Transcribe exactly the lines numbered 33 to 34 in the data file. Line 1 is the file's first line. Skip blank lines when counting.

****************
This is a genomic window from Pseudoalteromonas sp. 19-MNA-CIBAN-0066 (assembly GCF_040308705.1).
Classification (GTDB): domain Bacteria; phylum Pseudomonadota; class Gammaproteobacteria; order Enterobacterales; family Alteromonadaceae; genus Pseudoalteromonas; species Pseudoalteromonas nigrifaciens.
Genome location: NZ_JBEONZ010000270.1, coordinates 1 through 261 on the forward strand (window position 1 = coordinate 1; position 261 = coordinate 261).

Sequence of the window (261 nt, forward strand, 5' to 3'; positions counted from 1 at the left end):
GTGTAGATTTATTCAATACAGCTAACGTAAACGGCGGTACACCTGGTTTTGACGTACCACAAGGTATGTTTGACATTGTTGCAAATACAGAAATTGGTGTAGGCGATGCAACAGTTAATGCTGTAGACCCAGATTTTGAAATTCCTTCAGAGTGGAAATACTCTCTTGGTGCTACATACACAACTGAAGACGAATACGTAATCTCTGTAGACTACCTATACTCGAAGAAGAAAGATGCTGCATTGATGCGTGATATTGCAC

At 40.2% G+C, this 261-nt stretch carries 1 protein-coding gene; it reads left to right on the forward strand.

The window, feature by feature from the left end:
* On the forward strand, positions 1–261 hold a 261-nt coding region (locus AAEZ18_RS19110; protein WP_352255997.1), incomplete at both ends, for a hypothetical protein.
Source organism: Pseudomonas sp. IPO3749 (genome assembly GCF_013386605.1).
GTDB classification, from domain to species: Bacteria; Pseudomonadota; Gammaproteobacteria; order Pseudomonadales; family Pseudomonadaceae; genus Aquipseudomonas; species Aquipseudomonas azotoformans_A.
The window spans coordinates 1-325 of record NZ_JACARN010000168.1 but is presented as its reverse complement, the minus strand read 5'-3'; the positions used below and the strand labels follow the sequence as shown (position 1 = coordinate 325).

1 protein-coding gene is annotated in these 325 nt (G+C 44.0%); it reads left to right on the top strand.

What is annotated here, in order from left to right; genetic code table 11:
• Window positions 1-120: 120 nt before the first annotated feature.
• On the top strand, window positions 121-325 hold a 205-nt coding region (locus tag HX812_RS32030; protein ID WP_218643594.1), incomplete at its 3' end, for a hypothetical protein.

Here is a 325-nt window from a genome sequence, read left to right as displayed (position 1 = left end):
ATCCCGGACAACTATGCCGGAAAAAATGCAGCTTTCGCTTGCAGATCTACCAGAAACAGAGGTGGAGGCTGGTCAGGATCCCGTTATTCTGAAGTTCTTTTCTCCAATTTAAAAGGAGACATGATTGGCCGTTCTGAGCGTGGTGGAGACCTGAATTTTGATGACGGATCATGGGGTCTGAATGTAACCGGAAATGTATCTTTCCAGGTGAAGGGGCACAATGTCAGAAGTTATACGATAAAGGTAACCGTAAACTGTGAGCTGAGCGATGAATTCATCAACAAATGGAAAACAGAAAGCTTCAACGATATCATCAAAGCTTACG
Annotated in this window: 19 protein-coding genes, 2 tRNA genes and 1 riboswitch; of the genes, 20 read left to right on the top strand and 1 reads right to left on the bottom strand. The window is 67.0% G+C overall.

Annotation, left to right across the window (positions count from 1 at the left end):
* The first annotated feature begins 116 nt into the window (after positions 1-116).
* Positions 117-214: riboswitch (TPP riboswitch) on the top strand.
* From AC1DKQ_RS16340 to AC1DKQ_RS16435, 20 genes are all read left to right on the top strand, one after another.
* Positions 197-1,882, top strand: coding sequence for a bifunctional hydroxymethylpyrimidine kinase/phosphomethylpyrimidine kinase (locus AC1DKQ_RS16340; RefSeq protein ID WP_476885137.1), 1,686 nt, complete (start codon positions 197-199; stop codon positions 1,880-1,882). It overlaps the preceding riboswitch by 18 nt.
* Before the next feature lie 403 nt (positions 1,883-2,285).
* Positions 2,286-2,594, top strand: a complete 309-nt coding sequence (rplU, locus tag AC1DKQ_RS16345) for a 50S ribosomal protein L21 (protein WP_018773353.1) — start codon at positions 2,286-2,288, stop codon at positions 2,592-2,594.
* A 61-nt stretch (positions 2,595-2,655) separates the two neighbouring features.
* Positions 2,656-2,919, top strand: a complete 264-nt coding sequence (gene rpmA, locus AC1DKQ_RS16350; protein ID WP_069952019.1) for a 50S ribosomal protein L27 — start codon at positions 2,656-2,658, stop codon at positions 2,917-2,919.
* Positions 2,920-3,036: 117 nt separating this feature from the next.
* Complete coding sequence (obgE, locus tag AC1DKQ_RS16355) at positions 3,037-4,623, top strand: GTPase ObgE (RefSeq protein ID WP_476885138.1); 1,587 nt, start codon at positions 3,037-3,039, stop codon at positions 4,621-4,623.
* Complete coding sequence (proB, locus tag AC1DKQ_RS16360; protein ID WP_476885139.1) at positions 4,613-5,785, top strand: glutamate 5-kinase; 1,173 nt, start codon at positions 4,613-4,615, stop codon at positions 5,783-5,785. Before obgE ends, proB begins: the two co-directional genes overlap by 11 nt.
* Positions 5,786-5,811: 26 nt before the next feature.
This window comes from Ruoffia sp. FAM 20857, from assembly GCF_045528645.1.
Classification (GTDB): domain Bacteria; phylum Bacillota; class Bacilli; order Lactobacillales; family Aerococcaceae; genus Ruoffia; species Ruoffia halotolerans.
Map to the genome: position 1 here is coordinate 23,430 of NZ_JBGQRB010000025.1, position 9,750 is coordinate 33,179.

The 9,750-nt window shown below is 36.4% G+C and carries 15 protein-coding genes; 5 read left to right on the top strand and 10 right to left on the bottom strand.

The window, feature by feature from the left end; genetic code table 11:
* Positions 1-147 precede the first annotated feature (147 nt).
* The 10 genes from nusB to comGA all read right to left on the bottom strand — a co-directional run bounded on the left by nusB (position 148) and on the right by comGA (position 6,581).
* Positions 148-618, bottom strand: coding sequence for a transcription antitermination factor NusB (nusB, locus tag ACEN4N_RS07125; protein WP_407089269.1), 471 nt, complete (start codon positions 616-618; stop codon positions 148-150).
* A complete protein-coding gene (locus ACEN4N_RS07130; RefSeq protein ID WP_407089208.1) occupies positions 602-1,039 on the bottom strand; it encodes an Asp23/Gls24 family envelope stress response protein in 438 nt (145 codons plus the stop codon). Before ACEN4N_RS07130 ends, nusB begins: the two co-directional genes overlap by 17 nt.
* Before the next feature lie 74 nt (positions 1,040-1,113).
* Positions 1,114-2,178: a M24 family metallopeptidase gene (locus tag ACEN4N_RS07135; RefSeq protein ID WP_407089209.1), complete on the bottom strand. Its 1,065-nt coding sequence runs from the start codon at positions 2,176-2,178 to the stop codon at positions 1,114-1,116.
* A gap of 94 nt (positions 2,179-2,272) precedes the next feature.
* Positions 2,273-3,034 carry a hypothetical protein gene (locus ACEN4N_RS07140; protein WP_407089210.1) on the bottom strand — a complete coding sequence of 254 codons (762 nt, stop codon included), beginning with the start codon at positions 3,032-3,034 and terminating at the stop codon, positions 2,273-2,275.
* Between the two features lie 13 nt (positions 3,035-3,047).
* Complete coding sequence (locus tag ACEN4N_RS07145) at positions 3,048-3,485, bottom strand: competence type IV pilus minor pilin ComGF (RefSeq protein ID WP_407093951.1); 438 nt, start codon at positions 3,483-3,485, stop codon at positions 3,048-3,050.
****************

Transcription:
Classification (GTDB): domain Bacteria; phylum Bacillota; class Bacilli; order Lactobacillales; family Aerococcaceae; genus Ruoffia; species Ruoffia halotolerans.
Map to the genome: position 1 here is coordinate 23,430 of NZ_JBGQRB010000025.1, position 9,750 is coordinate 33,179.